Medline ® Abstracts for References 55,56
of 'Reactive airways dysfunction syndrome and irritant-induced asthma'
Occupational lower airway disease in relation to World Trade Center inhalation exposure.
de la Hoz RE
Curr Opin Allergy Clin Immunol. 2011;11(2):97.
PURPOSE OF REVIEW: To summarize the knowledge about the occupational lower airway diseases that seem related to exposures at the World Trade Center disaster site.
RECENT FINDINGS: Those diseases have been characterized as irritant-induced asthma, chronic nonspecific bronchitis, chronic bronchiolitis/small airway disease, and aggravated preexistent chronic obstructive lung disease (most frequently chronic obstructive pulmonary disease, but also asthma), with the expected overlapping features among them. One remarkable characteristic of the irritant-induced asthma observed among these workers was the slow onset of symptoms and long delay in clinical diagnoses.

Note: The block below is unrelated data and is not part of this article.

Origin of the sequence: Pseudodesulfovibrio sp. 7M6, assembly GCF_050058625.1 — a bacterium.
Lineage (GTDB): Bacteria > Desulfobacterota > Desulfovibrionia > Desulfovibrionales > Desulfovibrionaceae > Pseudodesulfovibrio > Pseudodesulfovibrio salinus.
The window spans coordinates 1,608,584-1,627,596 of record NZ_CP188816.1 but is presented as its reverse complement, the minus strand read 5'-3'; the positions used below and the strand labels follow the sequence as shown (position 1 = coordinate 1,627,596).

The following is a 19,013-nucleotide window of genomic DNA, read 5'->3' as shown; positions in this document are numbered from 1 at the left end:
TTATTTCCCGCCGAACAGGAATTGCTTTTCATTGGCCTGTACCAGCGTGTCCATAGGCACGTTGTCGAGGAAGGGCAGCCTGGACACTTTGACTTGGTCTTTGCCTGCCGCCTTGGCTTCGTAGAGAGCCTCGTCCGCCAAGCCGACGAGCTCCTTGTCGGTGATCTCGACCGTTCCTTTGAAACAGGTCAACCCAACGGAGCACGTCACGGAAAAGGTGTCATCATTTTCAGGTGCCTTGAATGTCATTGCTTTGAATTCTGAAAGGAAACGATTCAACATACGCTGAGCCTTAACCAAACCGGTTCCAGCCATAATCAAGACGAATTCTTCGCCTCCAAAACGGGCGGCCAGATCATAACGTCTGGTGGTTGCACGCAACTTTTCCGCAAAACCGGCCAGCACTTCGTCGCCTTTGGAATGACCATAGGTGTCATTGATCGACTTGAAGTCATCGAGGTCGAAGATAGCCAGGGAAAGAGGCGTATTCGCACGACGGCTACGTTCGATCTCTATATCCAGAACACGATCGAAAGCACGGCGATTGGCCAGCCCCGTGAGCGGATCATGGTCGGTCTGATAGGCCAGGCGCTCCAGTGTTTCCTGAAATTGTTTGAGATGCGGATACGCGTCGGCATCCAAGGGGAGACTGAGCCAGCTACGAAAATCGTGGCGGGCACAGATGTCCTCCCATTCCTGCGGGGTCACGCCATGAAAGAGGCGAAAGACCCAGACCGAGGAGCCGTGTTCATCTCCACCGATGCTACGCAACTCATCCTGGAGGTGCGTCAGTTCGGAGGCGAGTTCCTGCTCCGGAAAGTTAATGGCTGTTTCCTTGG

SUMMARY: Longitudinal studies suggest that both the incidence and the associated functional decline of these predominantly obstructive lung diseases stabilized several years ago, but longer follow-up is clearly necessary.
Departments of Preventive Medicine and Medicine, Mount Sinai School of Medicine, New York, New York, USA. Rafael.delaHoz@mssm.edu
Can reactive airways dysfunction syndrome (RADS) transform into occupational asthma due to "sensitisation" to isocyanates?
Leroyer C, Perfetti L, Cartier A, Malo JL
The case history is described of a worker who presented with a history suggestive of reactive airways dysfunction syndrome which occurred after an acute high level inhalation of diphenylmethane diisocyanate. Further exposure at work, at a time when concentrations of isocyanates were no longer "irritant", suggested occupational asthma; this diagnosis was confirmed by a specific inhalation challenge test.
DEpartment of Chest Medicine, Hôpital du Sacré-Coeur, Gouin, Montréal Canada.